Nigeria - UniqueMappersTeam Port Harcourt

UniqueMappersTeam (UMT), is based in the University of Port Harcourt in Nigeria and is a student team of over 150 map enthusiasts and citizen scientists. Port Harcourt is the capital city of Rivers state and, as a coastal city, is highly vulnerable to seasonal flooding. UMT will be using their microgrant to map the Harcourt metropolis and Rivers state region. These maps will be used for flood prevention planning and emergency response as well as other common disasters such as oil spillages, malaria and other epidemics. The team includes PHD students who will be using the data to expand and advance research into vulnerable communities.

Mozambique - Mapeando Meu Bairro

#MapeandoMeuBairro are a recently formed OSM mapping community, based in Maputo, Mozambique. Maputo has a current population of 2.5 million inhabitants, which is projected to almost double by 2025. The rapid urbanization of Maputo has resulted in many informal settlements, which are largely situated in areas at risk of flooding. In response to this, MapeandoMeu Bairro are focusing on mapping low-income, flood-risk areas. The HOT microgrant will be used to register #MapeandoMeuBairro as a legal entity which will allow them to gain more exposure and legitimacy, increasing data usage for disaster management planning.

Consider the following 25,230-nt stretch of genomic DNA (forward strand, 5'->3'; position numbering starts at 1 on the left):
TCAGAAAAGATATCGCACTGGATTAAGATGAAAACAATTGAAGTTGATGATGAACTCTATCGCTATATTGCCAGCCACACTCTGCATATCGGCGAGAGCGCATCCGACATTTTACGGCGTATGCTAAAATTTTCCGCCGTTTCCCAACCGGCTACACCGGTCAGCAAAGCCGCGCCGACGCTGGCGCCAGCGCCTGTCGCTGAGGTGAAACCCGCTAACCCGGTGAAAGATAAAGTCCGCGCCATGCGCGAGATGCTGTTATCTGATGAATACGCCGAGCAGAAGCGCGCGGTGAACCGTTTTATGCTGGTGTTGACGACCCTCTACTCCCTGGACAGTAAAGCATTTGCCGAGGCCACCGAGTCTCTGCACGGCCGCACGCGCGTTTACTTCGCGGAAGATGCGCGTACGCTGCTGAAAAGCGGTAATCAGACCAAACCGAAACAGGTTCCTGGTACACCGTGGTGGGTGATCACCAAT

Peru - OSM Peru

OSM Peru are based in Lima but operate across Peru responding to ongoing threats from earthquakes and flooding. With the microgrant, OSM Peru intend to work in collaboration with ANPE (Asociación Nacional de Productores Ecológicos del Perú) to run a pilot programme mapping rural farmland where communities are most vulnerable to natural disasters, establish YouthMappers chapters in local universities, and provide training. This data will be shared with the Ministry of Agriculture to find solutions to support farming communities and protect their livelihoods and ecosystems in the event of a crisis.

Sri Lanka - OSM Sri Lanka

Situated at the southern tip of India, the island of Sri Lanka is frequently faced with natural disasters such as floods, landslides, cyclones, droughts, gales, coastal erosion and tsunamis. In recent years earthquakes have also become a more regular occurrence. OSM Sri Lanka formed in 2013 and since then have been mapping the island to prepare for natural crises. The HOT Microgrant will provide them with technical equipment for mapping and allow them to expand their community through trainings and workshops. OSM Sri Lanka will be producing detailed maps to support the Government of Sri Lanka to build emergency management plans and improve mitigation measures.

Thank you to all of the individual and corporate donors that have made the second year of the Microgrant programme possible. Thank you as well to the review panel who gave up their time to provide feedback to applicants - Adam Rowlands, Biondi Sima, Melanie Eckle, Pete Masters, Ralph Aytoun, Tasauf A Baki Billah, Trudy Hope and Tyler Radford.